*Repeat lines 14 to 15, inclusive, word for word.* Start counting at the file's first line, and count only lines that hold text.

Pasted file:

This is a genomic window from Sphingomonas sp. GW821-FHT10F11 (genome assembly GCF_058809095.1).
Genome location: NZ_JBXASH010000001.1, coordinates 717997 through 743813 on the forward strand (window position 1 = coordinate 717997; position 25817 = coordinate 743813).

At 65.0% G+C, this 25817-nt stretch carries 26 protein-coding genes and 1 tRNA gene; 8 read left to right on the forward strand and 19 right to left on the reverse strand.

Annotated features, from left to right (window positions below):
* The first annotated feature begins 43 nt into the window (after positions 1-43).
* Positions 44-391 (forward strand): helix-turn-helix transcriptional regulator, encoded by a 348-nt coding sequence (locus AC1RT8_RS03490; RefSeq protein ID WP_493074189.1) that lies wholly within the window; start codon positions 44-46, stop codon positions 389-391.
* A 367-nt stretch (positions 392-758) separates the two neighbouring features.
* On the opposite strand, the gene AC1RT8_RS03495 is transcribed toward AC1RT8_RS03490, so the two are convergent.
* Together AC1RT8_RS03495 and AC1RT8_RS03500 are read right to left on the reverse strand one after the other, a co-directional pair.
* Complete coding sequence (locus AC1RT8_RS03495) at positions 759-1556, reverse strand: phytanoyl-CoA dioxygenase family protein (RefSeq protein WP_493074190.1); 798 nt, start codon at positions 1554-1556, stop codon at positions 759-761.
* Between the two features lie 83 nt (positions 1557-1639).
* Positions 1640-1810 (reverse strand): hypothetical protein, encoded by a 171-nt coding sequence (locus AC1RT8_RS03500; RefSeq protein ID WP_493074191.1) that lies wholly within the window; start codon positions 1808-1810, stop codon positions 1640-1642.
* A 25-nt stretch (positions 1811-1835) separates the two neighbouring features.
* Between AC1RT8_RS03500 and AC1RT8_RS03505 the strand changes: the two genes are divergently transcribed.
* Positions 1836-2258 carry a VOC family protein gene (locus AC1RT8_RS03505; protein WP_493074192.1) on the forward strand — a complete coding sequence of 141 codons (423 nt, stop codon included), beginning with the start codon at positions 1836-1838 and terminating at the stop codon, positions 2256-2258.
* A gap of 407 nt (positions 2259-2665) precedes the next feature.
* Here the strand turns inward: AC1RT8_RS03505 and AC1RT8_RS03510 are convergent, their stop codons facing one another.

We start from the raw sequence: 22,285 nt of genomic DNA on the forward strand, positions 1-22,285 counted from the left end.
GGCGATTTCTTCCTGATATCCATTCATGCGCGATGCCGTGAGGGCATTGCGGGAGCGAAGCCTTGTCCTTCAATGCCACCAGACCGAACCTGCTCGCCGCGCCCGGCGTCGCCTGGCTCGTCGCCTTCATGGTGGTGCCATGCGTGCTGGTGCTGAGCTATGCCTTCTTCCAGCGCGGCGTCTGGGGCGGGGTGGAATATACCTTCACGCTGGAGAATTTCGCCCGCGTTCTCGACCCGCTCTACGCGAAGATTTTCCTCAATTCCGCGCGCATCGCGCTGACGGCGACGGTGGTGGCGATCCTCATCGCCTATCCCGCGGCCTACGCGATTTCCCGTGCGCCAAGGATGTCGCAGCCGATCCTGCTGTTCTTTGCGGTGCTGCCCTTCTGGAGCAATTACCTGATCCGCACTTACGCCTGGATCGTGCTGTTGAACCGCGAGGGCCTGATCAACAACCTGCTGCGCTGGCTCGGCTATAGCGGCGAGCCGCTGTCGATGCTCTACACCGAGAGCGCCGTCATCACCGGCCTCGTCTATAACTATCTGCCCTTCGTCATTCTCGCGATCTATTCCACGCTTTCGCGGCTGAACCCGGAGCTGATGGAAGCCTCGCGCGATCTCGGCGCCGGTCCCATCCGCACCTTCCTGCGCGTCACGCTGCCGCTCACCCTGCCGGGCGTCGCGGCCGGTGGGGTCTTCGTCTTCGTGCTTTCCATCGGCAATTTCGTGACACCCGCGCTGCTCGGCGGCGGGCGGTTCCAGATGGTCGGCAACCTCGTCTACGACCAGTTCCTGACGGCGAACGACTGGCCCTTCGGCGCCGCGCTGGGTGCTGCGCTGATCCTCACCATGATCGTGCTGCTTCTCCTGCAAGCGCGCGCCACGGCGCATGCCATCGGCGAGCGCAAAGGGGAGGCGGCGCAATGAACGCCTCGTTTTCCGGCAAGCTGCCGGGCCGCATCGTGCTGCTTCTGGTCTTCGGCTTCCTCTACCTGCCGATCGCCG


* Between AC1RT8_RS03500 and AC1RT8_RS03505 the strand changes: the two genes are divergently transcribed.
* Positions 1836-2258 carry a VOC family protein gene (locus AC1RT8_RS03505; protein WP_493074192.1) on the forward strand — a complete coding sequence of 141 codons (423 nt, stop codon included), beginning with the start codon at positions 1836-1838 and terminating at the stop codon, positions 2256-2258.